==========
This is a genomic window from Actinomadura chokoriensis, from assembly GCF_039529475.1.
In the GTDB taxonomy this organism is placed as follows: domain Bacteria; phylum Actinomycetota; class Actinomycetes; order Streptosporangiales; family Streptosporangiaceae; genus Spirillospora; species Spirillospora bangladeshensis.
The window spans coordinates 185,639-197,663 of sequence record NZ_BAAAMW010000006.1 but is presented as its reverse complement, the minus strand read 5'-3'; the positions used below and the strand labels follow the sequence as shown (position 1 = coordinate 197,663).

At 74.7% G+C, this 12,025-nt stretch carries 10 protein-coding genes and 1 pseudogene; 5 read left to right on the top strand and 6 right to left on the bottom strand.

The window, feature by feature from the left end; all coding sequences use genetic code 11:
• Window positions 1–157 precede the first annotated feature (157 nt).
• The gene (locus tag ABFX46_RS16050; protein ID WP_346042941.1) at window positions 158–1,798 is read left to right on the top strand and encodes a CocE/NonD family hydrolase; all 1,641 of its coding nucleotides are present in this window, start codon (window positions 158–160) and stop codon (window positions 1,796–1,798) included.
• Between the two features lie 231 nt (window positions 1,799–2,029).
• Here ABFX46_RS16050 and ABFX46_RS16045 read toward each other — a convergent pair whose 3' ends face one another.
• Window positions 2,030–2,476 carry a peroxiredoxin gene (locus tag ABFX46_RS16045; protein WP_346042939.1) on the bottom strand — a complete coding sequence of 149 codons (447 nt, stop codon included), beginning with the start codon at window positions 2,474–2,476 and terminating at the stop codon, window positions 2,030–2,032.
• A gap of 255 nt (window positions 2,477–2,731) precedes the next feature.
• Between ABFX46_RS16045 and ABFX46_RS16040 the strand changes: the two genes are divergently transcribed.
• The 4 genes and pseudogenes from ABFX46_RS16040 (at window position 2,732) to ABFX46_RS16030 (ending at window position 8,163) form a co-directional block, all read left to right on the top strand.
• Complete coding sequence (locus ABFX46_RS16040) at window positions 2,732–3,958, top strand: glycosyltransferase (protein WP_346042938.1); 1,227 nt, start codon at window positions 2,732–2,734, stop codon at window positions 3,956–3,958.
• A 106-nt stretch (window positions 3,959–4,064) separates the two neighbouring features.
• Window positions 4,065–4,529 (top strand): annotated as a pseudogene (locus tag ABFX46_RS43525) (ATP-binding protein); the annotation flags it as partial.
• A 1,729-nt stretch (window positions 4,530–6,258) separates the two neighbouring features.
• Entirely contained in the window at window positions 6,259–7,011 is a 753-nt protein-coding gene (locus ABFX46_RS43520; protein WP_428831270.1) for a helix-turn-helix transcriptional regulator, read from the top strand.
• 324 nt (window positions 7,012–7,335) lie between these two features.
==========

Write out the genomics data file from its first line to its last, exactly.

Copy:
This is a genomic window from Actinomadura chokoriensis, from assembly GCF_039529475.1.
In the GTDB taxonomy this organism is placed as follows: domain Bacteria; phylum Actinomycetota; class Actinomycetes; order Streptosporangiales; family Streptosporangiaceae; genus Spirillospora; species Spirillospora bangladeshensis.
The window spans coordinates 185,639-197,663 of sequence record NZ_BAAAMW010000006.1 but is presented as its reverse complement, the minus strand read 5'-3'; the positions used below and the strand labels follow the sequence as shown (position 1 = coordinate 197,663).

At 74.7% G+C, this 12,025-nt stretch carries 10 protein-coding genes and 1 pseudogene; 5 read left to right on the top strand and 6 right to left on the bottom strand.

The window, feature by feature from the left end; all coding sequences use genetic code 11:
• Window positions 1–157 precede the first annotated feature (157 nt).
• The gene (locus tag ABFX46_RS16050; protein ID WP_346042941.1) at window positions 158–1,798 is read left to right on the top strand and encodes a CocE/NonD family hydrolase; all 1,641 of its coding nucleotides are present in this window, start codon (window positions 158–160) and stop codon (window positions 1,796–1,798) included.
• Between the two features lie 231 nt (window positions 1,799–2,029).
• Here ABFX46_RS16050 and ABFX46_RS16045 read toward each other — a convergent pair whose 3' ends face one another.
• Window positions 2,030–2,476 carry a peroxiredoxin gene (locus tag ABFX46_RS16045; protein WP_346042939.1) on the bottom strand — a complete coding sequence of 149 codons (447 nt, stop codon included), beginning with the start codon at window positions 2,474–2,476 and terminating at the stop codon, window positions 2,030–2,032.
• A gap of 255 nt (window positions 2,477–2,731) precedes the next feature.
• Between ABFX46_RS16045 and ABFX46_RS16040 the strand changes: the two genes are divergently transcribed.
• The 4 genes and pseudogenes from ABFX46_RS16040 (at window position 2,732) to ABFX46_RS16030 (ending at window position 8,163) form a co-directional block, all read left to right on the top strand.
• Complete coding sequence (locus ABFX46_RS16040) at window positions 2,732–3,958, top strand: glycosyltransferase (protein WP_346042938.1); 1,227 nt, start codon at window positions 2,732–2,734, stop codon at window positions 3,956–3,958.
• A 106-nt stretch (window positions 3,959–4,064) separates the two neighbouring features.
• Window positions 4,065–4,529 (top strand): annotated as a pseudogene (locus tag ABFX46_RS43525) (ATP-binding protein); the annotation flags it as partial.
• A 1,729-nt stretch (window positions 4,530–6,258) separates the two neighbouring features.
• Entirely contained in the window at window positions 6,259–7,011 is a 753-nt protein-coding gene (locus ABFX46_RS43520; protein WP_428831270.1) for a helix-turn-helix transcriptional regulator, read from the top strand.
• 324 nt (window positions 7,012–7,335) lie between these two features.